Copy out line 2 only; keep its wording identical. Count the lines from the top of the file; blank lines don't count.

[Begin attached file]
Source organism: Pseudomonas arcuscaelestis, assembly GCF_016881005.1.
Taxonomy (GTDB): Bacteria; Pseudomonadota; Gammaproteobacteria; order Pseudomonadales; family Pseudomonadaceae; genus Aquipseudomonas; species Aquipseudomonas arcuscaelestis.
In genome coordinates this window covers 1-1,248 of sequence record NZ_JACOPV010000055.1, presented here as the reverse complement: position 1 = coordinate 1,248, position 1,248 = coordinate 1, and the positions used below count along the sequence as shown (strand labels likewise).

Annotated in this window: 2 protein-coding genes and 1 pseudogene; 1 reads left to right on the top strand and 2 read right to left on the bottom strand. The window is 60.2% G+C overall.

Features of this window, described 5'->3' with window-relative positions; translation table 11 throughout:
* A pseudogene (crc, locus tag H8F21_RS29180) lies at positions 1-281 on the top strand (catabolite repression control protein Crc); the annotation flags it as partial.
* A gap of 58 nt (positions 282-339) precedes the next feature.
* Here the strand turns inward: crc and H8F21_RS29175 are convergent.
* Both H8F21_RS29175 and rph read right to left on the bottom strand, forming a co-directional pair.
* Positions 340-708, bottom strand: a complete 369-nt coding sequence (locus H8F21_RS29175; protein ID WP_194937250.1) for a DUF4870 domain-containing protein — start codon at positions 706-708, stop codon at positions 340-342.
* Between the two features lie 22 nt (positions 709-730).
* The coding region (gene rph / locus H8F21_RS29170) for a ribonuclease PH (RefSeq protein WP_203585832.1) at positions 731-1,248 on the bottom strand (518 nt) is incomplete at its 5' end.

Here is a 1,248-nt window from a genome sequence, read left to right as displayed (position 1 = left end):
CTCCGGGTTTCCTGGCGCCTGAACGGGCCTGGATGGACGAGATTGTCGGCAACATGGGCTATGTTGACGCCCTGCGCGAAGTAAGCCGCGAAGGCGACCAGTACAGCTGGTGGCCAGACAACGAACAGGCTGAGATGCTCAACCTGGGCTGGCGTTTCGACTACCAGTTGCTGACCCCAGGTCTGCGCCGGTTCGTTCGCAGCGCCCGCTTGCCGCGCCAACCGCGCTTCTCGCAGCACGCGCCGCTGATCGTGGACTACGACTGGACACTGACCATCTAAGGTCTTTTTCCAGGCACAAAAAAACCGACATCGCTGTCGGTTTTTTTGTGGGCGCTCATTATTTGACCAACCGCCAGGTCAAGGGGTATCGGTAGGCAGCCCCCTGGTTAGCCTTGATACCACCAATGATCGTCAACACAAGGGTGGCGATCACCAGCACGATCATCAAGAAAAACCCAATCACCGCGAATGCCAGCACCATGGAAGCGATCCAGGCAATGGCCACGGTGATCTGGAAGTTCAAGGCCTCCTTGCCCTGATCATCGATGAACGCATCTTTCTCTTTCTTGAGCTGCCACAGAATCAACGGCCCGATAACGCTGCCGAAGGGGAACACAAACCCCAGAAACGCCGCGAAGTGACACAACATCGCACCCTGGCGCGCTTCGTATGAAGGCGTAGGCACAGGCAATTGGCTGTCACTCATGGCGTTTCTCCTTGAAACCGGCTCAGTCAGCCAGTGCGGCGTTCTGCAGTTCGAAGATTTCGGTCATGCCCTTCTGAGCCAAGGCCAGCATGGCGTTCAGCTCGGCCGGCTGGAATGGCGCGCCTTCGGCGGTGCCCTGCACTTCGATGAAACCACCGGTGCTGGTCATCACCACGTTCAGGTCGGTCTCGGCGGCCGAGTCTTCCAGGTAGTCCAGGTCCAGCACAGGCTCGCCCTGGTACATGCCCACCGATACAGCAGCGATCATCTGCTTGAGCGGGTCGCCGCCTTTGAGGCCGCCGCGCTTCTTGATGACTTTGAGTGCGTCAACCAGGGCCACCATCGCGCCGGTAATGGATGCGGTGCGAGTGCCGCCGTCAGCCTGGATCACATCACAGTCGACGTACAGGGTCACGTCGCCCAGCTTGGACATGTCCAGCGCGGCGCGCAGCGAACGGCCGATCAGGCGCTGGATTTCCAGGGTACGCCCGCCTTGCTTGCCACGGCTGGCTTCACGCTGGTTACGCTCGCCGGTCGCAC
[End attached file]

Taxonomy (GTDB): Bacteria; Pseudomonadota; Gammaproteobacteria; order Pseudomonadales; family Pseudomonadaceae; genus Aquipseudomonas; species Aquipseudomonas arcuscaelestis.